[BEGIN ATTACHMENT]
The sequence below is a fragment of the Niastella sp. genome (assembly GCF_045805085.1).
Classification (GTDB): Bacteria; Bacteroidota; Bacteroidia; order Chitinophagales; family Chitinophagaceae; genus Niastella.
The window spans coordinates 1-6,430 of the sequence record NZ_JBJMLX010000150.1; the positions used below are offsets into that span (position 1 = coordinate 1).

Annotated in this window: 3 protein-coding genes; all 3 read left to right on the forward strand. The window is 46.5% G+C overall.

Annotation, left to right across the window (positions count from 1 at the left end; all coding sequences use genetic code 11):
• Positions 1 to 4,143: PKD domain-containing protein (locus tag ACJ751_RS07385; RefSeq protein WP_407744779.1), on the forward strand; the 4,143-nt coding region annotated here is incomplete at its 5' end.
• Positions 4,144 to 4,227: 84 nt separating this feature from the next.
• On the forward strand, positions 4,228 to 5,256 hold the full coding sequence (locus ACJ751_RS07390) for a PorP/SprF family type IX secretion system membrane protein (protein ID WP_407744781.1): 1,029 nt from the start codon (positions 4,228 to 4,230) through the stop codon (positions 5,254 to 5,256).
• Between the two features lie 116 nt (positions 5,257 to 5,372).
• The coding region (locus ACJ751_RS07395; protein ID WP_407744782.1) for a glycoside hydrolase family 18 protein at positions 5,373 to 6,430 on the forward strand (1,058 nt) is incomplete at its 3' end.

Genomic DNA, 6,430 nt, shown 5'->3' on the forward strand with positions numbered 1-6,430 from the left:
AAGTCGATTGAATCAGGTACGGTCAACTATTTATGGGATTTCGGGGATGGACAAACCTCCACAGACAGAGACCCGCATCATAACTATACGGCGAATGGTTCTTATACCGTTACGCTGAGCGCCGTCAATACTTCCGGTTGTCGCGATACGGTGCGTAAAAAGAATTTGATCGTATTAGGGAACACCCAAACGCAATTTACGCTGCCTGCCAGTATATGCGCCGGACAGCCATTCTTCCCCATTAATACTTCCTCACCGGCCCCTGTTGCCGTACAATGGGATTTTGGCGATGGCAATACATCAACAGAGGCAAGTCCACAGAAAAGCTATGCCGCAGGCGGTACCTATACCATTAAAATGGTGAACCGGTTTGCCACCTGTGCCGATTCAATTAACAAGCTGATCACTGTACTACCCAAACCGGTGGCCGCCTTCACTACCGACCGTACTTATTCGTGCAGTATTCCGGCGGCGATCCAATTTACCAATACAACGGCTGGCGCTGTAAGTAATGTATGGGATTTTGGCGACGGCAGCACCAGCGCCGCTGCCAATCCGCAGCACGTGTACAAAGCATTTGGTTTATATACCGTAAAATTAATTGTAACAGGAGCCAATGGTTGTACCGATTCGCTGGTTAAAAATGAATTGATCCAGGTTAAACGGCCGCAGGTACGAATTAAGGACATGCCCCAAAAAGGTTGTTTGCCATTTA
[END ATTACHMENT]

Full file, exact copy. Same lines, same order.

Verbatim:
The sequence below is a fragment of the Niastella sp. genome (assembly GCF_045805085.1).
Classification (GTDB): Bacteria; Bacteroidota; Bacteroidia; order Chitinophagales; family Chitinophagaceae; genus Niastella.
The window spans coordinates 1-6,430 of the sequence record NZ_JBJMLX010000150.1; the positions used below are offsets into that span (position 1 = coordinate 1).

Annotated in this window: 3 protein-coding genes; all 3 read left to right on the forward strand. The window is 46.5% G+C overall.

Annotation, left to right across the window (positions count from 1 at the left end; all coding sequences use genetic code 11):
• Positions 1 to 4,143: PKD domain-containing protein (locus tag ACJ751_RS07385; RefSeq protein WP_407744779.1), on the forward strand; the 4,143-nt coding region annotated here is incomplete at its 5' end.
• Positions 4,144 to 4,227: 84 nt separating this feature from the next.
• On the forward strand, positions 4,228 to 5,256 hold the full coding sequence (locus ACJ751_RS07390) for a PorP/SprF family type IX secretion system membrane protein (protein ID WP_407744781.1): 1,029 nt from the start codon (positions 4,228 to 4,230) through the stop codon (positions 5,254 to 5,256).
• Between the two features lie 116 nt (positions 5,257 to 5,372).
• The coding region (locus ACJ751_RS07395; protein ID WP_407744782.1) for a glycoside hydrolase family 18 protein at positions 5,373 to 6,430 on the forward strand (1,058 nt) is incomplete at its 3' end.

Genomic DNA, 6,430 nt, shown 5'->3' on the forward strand with positions numbered 1-6,430 from the left:
AAGTCGATTGAATCAGGTACGGTCAACTATTTATGGGATTTCGGGGATGGACAAACCTCCACAGACAGAGACCCGCATCATAACTATACGGCGAATGGTTCTTATACCGTTACGCTGAGCGCCGTCAATACTTCCGGTTGTCGCGATACGGTGCGTAAAAAGAATTTGATCGTATTAGGGAACACCCAAACGCAATTTACGCTGCCTGCCAGTATATGCGCCGGACAGCCATTCTTCCCCATTAATACTTCCTCACCGGCCCCTGTTGCCGTACAATGGGATTTTGGCGATGGCAATACATCAACAGAGGCAAGTCCACAGAAAAGCTATGCCGCAGGCGGTACCTATACCATTAAAATGGTGAACCGGTTTGCCACCTGTGCCGATTCAATTAACAAGCTGATCACTGTACTACCCAAACCGGTGGCCGCCTTCACTACCGACCGTACTTATTCGTGCAGTATTCCGGCGGCGATCCAATTTACCAATACAACGGCTGGCGCTGTAAGTAATGTATGGGATTTTGGCGACGGCAGCACCAGCGCCGCTGCCAATCCGCAGCACGTGTACAAAGCATTTGGTTTATATACCGTAAAATTAATTGTAACAGGAGCCAATGGTTGTACCGATTCGCTGGTTAAAAATGAATTGATCCAGGTTAAACGGCCGCAGGTACGAATTAAGGACATGCCCCAAAAAGGTTGTTTGCCATTTA